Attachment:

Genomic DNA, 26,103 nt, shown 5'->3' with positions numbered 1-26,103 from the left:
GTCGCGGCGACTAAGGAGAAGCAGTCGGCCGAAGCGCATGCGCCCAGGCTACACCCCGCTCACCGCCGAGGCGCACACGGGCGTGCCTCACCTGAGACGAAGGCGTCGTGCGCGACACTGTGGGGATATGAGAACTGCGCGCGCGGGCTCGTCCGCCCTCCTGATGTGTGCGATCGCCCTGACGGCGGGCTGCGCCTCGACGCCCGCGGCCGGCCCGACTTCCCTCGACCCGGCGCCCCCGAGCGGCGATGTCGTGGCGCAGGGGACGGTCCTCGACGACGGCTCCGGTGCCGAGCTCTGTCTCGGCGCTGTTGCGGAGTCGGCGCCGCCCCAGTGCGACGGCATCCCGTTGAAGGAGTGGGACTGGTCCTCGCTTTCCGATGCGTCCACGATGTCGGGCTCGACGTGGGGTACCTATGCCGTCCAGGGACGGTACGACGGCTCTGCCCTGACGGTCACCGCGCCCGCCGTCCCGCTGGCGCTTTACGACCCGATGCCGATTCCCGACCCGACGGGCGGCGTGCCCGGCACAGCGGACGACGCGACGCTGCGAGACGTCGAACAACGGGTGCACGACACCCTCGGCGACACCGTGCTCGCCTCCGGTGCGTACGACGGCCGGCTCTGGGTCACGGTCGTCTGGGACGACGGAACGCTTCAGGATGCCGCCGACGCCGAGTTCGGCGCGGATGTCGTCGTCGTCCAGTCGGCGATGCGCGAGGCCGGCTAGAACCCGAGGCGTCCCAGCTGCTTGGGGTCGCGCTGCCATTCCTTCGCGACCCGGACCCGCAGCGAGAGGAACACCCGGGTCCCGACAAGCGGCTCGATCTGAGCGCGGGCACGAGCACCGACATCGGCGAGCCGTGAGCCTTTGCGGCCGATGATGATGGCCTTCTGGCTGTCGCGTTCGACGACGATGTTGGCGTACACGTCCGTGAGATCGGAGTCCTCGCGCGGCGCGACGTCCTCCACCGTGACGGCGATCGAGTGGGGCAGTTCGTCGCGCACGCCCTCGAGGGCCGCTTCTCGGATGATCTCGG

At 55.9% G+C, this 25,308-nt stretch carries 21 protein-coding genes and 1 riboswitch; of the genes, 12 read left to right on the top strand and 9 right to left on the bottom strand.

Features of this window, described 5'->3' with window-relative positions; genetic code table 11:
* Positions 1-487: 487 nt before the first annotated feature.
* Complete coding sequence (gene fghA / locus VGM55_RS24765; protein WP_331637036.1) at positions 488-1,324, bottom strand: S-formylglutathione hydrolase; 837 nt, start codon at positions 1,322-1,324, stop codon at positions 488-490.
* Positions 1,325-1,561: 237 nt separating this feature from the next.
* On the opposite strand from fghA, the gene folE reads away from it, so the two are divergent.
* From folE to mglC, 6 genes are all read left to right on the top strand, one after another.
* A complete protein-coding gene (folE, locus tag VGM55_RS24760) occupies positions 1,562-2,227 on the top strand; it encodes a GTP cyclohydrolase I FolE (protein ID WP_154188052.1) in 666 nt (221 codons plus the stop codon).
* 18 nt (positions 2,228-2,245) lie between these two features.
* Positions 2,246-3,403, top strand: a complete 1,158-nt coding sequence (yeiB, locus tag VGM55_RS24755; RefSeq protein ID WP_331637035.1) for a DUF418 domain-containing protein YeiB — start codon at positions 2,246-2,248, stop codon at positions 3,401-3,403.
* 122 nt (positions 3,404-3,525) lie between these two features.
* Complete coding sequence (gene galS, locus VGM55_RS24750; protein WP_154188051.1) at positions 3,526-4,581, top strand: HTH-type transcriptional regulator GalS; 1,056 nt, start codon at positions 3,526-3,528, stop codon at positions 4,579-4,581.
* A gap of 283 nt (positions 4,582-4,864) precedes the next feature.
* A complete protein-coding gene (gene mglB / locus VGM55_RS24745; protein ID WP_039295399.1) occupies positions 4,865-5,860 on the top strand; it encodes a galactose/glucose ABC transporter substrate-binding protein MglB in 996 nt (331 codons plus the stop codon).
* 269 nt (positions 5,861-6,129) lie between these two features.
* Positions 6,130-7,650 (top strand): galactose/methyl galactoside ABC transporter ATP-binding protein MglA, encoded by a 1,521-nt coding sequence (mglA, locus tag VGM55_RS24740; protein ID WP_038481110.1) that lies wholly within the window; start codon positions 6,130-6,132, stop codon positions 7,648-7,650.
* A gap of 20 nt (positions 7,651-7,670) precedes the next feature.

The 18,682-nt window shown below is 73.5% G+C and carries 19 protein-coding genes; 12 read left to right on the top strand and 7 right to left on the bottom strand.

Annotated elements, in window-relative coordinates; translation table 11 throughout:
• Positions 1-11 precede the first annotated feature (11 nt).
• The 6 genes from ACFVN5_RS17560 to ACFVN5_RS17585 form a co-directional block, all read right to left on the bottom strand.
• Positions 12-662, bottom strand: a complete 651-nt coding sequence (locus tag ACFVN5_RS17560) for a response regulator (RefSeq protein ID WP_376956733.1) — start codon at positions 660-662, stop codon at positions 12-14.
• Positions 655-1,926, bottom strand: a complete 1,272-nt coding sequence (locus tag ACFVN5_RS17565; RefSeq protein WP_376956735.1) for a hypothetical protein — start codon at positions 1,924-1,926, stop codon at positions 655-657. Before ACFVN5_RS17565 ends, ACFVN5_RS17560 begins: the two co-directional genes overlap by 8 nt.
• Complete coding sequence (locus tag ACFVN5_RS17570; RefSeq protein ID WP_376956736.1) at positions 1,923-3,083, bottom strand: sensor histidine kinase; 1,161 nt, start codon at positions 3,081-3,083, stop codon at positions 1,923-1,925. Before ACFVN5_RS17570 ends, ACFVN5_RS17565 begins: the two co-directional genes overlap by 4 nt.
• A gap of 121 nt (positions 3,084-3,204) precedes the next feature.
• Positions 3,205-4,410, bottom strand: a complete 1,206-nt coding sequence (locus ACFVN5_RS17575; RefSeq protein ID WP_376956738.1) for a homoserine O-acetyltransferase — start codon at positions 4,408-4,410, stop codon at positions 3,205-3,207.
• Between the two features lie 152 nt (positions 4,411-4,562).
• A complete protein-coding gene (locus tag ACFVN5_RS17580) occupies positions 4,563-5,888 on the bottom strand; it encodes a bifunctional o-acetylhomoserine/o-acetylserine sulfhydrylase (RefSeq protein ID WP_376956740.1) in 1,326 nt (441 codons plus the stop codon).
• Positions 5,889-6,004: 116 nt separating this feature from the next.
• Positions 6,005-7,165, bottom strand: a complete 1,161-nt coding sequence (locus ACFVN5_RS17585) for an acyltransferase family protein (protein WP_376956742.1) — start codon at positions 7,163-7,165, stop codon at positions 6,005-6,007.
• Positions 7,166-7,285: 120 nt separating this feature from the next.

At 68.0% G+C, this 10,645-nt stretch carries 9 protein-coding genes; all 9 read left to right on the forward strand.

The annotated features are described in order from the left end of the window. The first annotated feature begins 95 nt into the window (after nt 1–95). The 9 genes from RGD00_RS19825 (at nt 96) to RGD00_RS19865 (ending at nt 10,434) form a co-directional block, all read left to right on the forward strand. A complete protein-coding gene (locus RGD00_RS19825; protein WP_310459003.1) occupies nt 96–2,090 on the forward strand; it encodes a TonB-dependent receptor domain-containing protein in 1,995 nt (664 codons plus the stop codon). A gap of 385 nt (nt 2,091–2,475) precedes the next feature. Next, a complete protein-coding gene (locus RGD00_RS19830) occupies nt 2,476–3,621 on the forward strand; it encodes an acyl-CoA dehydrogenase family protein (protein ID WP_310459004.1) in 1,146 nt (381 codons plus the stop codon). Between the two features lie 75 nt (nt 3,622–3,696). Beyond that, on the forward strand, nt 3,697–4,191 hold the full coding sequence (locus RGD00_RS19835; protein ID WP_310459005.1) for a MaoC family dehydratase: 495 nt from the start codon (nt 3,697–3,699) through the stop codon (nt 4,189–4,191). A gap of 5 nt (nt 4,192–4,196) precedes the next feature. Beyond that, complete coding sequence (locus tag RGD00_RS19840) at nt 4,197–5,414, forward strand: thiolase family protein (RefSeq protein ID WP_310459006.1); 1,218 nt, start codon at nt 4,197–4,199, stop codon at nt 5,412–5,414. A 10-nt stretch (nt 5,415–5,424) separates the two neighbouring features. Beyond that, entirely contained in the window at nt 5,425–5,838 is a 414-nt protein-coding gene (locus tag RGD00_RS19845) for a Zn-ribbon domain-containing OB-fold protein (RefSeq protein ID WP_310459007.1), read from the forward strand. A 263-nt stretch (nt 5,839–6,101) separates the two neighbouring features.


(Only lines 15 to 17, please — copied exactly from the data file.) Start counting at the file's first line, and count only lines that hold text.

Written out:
* A gap of 283 nt (positions 4,582-4,864) precedes the next feature.
* A complete protein-coding gene (gene mglB / locus VGM55_RS24745; protein ID WP_039295399.1) occupies positions 4,865-5,860 on the top strand; it encodes a galactose/glucose ABC transporter substrate-binding protein MglB in 996 nt (331 codons plus the stop codon).
* 269 nt (positions 5,861-6,129) lie between these two features.